The view from here…

Last night here in Italia, Brescia to be specific, NoteSpeak pianist-co/composer Marco and I had dinner with two close friends. One reason, among many, that I love these people is for their impassioned thoughtful discourse. Last night’s discussion revolved around their outrage that someone might be as moved by John Lennon’s murder as by Che Guevara’s and we began to debate the idea that the artist’s work cannot have the impact of the revolutionary’s. You might assume that I would vociferously protest that a committed honest artist’s ( or artisan as they would prefer to define our species )  work may have as much of an influence on a populace as a revolutionary leader’s. You’d be right.

The four of us at that table are privileged in the countries of our birth, more so even by the fact that we can take the time to wrestle with such questions.  Exceedingly lucky that we don’t suffer more pressing issues; such as having to take three hours out of our day to fetch water, to fight for the right to an education, to battle the suppression of free thought  or countless other obstacles. The four of us are not, by a western standard, even near wealthy, however our  financial reality when confronted with the immigrants’ here in Italia begs the question of the validity of that supposition. So setting aside the very comfortable position from which we speak, the idea that one must be militant in creating change to me seems simplistic and even dangerous. To think that Lennon’s oeuvre, writings from his admittedly cushy apartment at 1 W. 72nd Street,  must be disregarded because of a lack of commitment to his cause; to categorise the fact that he didn’t redistribute his wealth and became a part of the system rather than subverting it- seems to me a rather limited viewpoint . To insist that he succumbed to capitalism in some sense and state that this precludes an ability to effect change seems to me an oversimplification.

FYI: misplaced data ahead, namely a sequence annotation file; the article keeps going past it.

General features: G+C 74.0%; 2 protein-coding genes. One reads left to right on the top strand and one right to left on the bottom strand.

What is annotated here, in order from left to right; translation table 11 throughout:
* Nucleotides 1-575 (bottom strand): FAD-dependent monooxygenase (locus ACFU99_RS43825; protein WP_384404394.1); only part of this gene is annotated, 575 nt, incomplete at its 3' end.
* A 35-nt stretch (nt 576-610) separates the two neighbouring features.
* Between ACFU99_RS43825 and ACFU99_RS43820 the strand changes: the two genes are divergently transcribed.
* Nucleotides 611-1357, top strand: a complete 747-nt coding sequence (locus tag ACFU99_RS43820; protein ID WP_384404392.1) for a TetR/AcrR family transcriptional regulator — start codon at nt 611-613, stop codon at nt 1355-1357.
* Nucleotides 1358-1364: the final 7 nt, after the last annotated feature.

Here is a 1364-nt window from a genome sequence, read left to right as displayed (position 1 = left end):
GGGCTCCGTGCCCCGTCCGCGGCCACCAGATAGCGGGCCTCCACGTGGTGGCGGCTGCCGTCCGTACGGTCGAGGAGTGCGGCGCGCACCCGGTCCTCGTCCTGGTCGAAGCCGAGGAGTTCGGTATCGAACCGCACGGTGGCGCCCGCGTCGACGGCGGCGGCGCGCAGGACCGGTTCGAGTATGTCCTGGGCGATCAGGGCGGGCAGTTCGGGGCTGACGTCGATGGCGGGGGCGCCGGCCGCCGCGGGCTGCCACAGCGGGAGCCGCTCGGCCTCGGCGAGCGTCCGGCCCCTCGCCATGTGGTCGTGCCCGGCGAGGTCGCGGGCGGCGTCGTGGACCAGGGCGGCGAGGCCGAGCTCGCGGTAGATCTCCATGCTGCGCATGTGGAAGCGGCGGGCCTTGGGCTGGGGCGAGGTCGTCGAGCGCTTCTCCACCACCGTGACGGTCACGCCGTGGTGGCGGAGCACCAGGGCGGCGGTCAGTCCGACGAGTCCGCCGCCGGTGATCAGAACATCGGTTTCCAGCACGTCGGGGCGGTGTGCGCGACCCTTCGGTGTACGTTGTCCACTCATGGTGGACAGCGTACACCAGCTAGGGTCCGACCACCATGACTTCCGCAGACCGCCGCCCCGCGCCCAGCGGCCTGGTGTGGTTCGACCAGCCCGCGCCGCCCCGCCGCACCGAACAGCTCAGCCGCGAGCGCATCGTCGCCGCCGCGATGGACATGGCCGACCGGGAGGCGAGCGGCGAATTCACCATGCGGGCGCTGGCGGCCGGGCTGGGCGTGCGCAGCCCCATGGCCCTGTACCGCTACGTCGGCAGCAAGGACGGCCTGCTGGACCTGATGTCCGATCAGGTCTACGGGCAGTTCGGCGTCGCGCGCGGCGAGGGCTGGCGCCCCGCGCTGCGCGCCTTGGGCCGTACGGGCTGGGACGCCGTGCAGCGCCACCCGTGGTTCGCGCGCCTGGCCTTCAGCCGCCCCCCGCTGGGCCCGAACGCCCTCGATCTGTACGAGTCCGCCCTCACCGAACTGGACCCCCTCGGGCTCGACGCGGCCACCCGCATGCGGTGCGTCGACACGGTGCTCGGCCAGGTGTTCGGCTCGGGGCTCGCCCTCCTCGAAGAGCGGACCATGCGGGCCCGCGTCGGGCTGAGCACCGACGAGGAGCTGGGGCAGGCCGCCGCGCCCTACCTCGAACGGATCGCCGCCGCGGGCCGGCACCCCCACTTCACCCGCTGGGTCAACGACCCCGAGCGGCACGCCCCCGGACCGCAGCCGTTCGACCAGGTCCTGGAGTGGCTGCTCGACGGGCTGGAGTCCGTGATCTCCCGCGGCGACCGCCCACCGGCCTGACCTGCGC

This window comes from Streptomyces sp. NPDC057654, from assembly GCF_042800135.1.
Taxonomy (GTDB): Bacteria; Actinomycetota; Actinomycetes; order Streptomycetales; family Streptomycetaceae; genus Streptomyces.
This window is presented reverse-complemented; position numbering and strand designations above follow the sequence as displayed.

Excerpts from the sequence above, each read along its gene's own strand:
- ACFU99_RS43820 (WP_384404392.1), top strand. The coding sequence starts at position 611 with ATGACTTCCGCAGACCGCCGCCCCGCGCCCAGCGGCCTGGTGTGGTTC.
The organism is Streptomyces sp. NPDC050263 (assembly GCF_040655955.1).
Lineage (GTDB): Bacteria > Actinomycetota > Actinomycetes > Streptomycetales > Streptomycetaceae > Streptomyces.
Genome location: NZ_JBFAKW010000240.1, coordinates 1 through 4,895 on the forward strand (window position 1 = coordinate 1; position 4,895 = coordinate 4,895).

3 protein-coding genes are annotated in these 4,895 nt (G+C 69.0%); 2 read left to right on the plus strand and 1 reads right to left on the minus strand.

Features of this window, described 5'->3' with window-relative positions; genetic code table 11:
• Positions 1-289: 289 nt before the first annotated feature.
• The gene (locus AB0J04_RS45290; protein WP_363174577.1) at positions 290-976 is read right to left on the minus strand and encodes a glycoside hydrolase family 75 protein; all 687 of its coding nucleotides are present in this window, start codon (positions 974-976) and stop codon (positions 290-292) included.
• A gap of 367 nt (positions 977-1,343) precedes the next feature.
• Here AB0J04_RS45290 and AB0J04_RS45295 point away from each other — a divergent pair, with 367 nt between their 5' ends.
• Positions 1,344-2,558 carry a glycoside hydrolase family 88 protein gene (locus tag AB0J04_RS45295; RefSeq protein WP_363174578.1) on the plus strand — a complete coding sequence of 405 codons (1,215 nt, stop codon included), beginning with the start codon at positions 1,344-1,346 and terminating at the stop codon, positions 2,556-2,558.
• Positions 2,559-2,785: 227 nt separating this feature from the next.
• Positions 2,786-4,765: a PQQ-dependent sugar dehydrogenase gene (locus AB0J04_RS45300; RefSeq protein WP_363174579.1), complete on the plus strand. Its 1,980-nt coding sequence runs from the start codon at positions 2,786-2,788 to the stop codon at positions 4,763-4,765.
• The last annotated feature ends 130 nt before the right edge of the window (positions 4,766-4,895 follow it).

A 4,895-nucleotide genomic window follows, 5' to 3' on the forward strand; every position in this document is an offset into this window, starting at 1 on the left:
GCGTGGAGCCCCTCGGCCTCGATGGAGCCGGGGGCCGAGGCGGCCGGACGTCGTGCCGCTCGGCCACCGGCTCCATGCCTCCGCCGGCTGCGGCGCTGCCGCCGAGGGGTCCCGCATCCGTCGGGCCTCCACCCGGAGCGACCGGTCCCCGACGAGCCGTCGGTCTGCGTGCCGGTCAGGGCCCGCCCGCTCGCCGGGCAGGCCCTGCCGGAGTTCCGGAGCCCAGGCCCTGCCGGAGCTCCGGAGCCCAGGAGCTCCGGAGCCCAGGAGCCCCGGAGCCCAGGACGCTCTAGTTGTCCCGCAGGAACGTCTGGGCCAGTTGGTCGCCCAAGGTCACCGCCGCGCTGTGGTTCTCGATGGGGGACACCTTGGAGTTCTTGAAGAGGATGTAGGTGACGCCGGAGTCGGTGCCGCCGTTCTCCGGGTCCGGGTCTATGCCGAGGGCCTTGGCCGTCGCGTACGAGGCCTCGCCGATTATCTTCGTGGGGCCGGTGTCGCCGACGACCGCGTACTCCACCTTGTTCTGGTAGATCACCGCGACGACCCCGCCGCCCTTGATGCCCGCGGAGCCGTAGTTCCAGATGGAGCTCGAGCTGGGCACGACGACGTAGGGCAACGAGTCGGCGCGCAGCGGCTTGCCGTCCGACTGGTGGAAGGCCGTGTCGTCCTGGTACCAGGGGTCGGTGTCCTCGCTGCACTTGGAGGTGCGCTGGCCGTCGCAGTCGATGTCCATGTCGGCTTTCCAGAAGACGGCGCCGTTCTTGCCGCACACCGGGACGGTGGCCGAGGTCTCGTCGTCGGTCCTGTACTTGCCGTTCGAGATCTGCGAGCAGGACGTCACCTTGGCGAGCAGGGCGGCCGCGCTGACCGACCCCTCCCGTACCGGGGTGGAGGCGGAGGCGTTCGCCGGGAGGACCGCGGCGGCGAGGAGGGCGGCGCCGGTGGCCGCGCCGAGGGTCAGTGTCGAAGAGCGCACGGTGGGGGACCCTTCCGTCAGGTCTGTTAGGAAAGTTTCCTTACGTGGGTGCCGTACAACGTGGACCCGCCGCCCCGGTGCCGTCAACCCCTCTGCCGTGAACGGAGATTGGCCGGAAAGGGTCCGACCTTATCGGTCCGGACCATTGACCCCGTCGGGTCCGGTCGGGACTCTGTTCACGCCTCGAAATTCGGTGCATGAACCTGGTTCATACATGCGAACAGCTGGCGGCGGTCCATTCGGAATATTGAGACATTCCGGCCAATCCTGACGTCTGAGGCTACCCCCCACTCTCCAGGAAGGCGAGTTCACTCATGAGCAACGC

One of the responsibilities of an artist is to connect, otherwise they are just pissing into the wind. If, as Lennon’s was, a part of their motivation is in correcting social injustice; they must try and touch the minds and hearts of their listeners and as a result they will influence, teach, guide and cheer their audience whether this is their intended objective or not. Whether they achieve this goal in superior numbers to the revolutionary is immaterial, the two categories needn’t be compared. Certainly we cannot place more value on the active protest versus the artistic approach.

I love this Global Citizen post as regards the many ways music has effected change, with the hotly debated Lennon on the list. The essential thing today with a racist, misogynistic, xenophobic  bully of a man like Trump in Washington moving his unlawful and blatantly self serving agenda forward, is that social movements be supported and championed. Today the active role of the artist within and outside of those movements cannot be undervalued.